2. Nadine on said:

      I was kind of sad to see other reviews about this book It seemed to me like there was a lot of judgment towards the author and negativity about the book Some of the points had validity, but I guess as an American living in a foreign country I have sympathy for the author than a lot of people who wrote reviews seem to have The one thing I will agree with is that it is not extremely eloquent English I am sure that this book frequently gets compared to Reading Lolita in Tehran , which is written i [...]

    3. Saleh MoonWalker on said:

      .I was working second shift and weekends, never seeing my children, and I felt like I was selling my soul to the devil for health insurance and paid vacations.

    4. Michele on said:

      Has Life for Afghani Women Improved Because of Rodriguez I have mixed feelings about this book It s easy to read and provides an interesting and informative portrayal of life for the women of Afghanistan I m not sorry I read it, but it did drag on in the end and I started counting pages wondering when it would be over There is one heartbreaking and shocking story after the next, and too many characters to wrap one s mind around This m lange of stories boils down to Terrorizing Men and Terrorized [...]

    5. April on said:

      I had a hard time giving this book a rating I give the women of Afghanistan whose lives and personal stories are the meat of this book 5 Their bravery and determination to survive hardship and abuse in one of the cruelest of cultures is inspiring.I give the actual writing in this book 2 , as well as the American woman who penned it The language is very simplistic it reads like a blog actually I started to lose interest somewhere around the middle of the book, and especially after the author star [...]

    6. suzy on said:

      I listened to this book on CD and was loving it up to a point then became worried about her informants I d read PRINCES A TRUE STORY OF LIFE BEHIND THE VEIL IN SAUDI ARABIA years back and its author was extremely discret, so I compared this book to Rodriguez and wondered immediately about her telling so much detail that could be harmful to the women of the book NPR has a great recap of Rodriguez essentially selling out her informants and the alleged betrayal npr templates story stThis makes me c [...]

    7. Lani on said:

      This book was conceptually interesting, but poorly written Edited 08.08.08 I can t believe this was all I had to say about this book First, just after I read it, I was only mildly annoyed The author is an incompetent, brash, selfish, idiotic woman who made no effort to even pretend to respect or assimilate into the culture she encountered She bashed her way into Kabul, first perhaps with good intentions, and then she just proceeded to ignore every cultural that she could Her decisions were impe [...]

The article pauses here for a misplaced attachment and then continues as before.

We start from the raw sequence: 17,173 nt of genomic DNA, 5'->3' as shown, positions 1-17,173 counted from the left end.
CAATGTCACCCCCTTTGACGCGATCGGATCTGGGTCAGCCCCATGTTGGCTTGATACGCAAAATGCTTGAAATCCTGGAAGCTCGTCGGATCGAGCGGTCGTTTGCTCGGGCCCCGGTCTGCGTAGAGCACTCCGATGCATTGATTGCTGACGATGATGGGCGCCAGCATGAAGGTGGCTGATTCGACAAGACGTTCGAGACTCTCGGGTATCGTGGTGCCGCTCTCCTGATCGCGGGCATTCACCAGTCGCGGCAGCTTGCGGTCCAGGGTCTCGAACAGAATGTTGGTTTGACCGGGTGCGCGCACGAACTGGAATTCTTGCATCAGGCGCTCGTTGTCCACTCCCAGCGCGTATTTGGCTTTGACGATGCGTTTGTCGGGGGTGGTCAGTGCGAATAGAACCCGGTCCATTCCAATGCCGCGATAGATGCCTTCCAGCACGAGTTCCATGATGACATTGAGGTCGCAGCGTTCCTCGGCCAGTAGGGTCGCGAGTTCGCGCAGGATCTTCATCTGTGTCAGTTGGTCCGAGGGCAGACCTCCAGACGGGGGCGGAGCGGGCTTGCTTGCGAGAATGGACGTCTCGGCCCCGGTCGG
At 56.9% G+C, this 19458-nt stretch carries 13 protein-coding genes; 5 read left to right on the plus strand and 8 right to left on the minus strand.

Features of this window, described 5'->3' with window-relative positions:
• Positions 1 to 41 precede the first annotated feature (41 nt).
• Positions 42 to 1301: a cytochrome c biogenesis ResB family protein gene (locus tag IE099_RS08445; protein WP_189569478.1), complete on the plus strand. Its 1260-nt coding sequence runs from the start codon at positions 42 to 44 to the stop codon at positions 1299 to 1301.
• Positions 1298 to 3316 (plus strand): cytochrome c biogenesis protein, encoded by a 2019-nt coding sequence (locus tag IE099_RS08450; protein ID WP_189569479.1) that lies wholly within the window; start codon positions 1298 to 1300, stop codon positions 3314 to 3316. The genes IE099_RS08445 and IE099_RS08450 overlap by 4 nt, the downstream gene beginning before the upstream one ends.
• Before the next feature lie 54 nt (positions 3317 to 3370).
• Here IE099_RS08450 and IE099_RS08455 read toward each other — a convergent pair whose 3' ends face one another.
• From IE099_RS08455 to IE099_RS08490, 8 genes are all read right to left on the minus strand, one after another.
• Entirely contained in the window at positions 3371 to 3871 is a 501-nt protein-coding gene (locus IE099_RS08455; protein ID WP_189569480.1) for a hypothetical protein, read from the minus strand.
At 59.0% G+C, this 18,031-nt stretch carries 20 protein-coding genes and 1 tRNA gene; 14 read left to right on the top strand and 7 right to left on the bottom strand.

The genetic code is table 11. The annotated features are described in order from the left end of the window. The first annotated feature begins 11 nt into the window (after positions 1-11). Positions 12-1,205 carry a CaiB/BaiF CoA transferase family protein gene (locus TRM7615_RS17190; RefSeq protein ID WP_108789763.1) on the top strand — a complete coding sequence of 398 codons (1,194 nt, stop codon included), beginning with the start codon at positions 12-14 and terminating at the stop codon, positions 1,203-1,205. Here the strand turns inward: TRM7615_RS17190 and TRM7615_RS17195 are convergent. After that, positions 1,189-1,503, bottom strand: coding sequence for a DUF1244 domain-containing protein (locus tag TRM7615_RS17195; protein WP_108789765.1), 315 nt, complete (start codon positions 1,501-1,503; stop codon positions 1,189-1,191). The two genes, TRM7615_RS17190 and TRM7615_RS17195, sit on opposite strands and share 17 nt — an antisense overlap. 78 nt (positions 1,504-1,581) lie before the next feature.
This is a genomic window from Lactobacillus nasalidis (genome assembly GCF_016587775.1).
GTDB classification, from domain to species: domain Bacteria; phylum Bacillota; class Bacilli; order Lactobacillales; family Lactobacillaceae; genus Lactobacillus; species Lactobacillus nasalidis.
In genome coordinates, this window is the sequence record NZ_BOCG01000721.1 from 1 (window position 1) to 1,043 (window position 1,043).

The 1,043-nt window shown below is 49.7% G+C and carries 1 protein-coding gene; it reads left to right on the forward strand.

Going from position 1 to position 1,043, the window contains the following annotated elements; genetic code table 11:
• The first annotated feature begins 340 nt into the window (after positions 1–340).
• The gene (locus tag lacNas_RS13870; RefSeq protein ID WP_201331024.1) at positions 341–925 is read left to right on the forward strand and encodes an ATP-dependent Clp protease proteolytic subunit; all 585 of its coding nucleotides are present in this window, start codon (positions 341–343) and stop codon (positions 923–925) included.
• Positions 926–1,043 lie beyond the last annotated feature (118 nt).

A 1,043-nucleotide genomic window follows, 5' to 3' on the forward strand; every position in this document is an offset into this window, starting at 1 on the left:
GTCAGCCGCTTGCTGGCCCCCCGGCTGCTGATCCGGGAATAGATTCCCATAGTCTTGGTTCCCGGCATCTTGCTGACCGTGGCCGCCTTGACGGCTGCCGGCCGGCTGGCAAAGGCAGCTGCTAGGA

8. Melanie on said:

      This book was so much better than I thought it would be When I first picked it up, I thought, huh a beauty school in Afghanistan Don t those poor people need water and electricity than a mani pedi I was pleasantly surprised to find that the author had a fabulous and unique story to tell in an interesting and well written way Like so many people who end up in the development world, she simply saw a need and set out to contribute what she could to improve people s lives Throughout the book, she w [...]

    9. April on said:

      As a recommendation from a good friend, I wanted to whole heartedly like this book, but I just couldn t The writing as noted by nearly all reviewers is atrocious The author is at best obnoxious When my mother in law noticed this book at my house and asked me about it, I had a hard time putting my finger on exactly what was wrong with it But, the introduction to Julia Child s My Life in France cleared things up for me As she professes her love of France and Paris, she says I devoted myself to lea [...]

    10. Kristen on said:

      This book was much than I thought it would be I learned so much about daily life for women in Afghanistan I was horrifed to read of the way they are treated and disvalued I think every woman in the world should read this book Wow What a wake up call Warning there is some sexual content in the first chapter as the author describes the traditional marriage consummation ceremony, but I felt and I m rather picky that it was absolutely necessary for the book There is also one f word, which was absol [...]

    11. Hannah on said:

      Again, I d be a kitten murdering sadist if I gave this one star, so I m going with two I would have loved to read a short article about the Kabul Beauty School and I m abstractly interested in the project, but the writing made me want to rip out my own fingernails with hedge clippers Really, it s my own fault this book is supposed to be accessible because the writing style is conversational and feels like you re just chatting with your hairdresser, and I should have remembered before taking this [...]